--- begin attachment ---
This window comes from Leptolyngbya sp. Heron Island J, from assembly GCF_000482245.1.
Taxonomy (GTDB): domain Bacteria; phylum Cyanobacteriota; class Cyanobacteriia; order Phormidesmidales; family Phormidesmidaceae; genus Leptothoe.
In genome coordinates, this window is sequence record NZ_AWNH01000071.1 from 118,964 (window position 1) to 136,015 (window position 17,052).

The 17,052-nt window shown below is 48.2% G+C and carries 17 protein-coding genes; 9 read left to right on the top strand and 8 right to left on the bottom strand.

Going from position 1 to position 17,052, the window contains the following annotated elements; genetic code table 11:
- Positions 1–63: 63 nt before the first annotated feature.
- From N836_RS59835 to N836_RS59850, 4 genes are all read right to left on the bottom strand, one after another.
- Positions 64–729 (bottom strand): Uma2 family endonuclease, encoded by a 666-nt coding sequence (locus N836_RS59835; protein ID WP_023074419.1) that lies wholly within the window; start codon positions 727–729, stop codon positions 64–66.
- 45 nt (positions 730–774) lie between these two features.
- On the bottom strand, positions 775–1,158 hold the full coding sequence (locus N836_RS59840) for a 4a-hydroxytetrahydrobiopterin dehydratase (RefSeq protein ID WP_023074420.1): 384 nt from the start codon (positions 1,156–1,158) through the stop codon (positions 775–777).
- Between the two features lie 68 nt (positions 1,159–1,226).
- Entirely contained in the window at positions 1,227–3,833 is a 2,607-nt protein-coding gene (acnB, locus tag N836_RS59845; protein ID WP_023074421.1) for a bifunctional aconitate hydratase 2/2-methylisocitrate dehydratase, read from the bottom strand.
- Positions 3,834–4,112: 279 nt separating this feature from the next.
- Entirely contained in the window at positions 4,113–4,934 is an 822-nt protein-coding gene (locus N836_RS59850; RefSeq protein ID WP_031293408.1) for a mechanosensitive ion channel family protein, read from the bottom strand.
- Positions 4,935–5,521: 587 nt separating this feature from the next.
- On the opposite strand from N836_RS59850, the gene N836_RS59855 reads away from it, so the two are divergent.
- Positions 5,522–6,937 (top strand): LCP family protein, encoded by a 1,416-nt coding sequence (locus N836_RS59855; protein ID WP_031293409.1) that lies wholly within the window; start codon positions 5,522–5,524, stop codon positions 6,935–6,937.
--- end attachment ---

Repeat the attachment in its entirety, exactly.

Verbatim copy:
This window comes from Leptolyngbya sp. Heron Island J, from assembly GCF_000482245.1.
Taxonomy (GTDB): domain Bacteria; phylum Cyanobacteriota; class Cyanobacteriia; order Phormidesmidales; family Phormidesmidaceae; genus Leptothoe.
In genome coordinates, this window is sequence record NZ_AWNH01000071.1 from 118,964 (window position 1) to 136,015 (window position 17,052).

The 17,052-nt window shown below is 48.2% G+C and carries 17 protein-coding genes; 9 read left to right on the top strand and 8 right to left on the bottom strand.

Going from position 1 to position 17,052, the window contains the following annotated elements; genetic code table 11:
- Positions 1–63: 63 nt before the first annotated feature.
- From N836_RS59835 to N836_RS59850, 4 genes are all read right to left on the bottom strand, one after another.
- Positions 64–729 (bottom strand): Uma2 family endonuclease, encoded by a 666-nt coding sequence (locus N836_RS59835; protein ID WP_023074419.1) that lies wholly within the window; start codon positions 727–729, stop codon positions 64–66.
- 45 nt (positions 730–774) lie between these two features.
- On the bottom strand, positions 775–1,158 hold the full coding sequence (locus N836_RS59840) for a 4a-hydroxytetrahydrobiopterin dehydratase (RefSeq protein ID WP_023074420.1): 384 nt from the start codon (positions 1,156–1,158) through the stop codon (positions 775–777).
- Between the two features lie 68 nt (positions 1,159–1,226).
- Entirely contained in the window at positions 1,227–3,833 is a 2,607-nt protein-coding gene (acnB, locus tag N836_RS59845; protein ID WP_023074421.1) for a bifunctional aconitate hydratase 2/2-methylisocitrate dehydratase, read from the bottom strand.
- Positions 3,834–4,112: 279 nt separating this feature from the next.
- Entirely contained in the window at positions 4,113–4,934 is an 822-nt protein-coding gene (locus N836_RS59850; RefSeq protein ID WP_031293408.1) for a mechanosensitive ion channel family protein, read from the bottom strand.
- Positions 4,935–5,521: 587 nt separating this feature from the next.
- On the opposite strand from N836_RS59850, the gene N836_RS59855 reads away from it, so the two are divergent.
- Positions 5,522–6,937 (top strand): LCP family protein, encoded by a 1,416-nt coding sequence (locus N836_RS59855; protein ID WP_031293409.1) that lies wholly within the window; start codon positions 5,522–5,524, stop codon positions 6,935–6,937.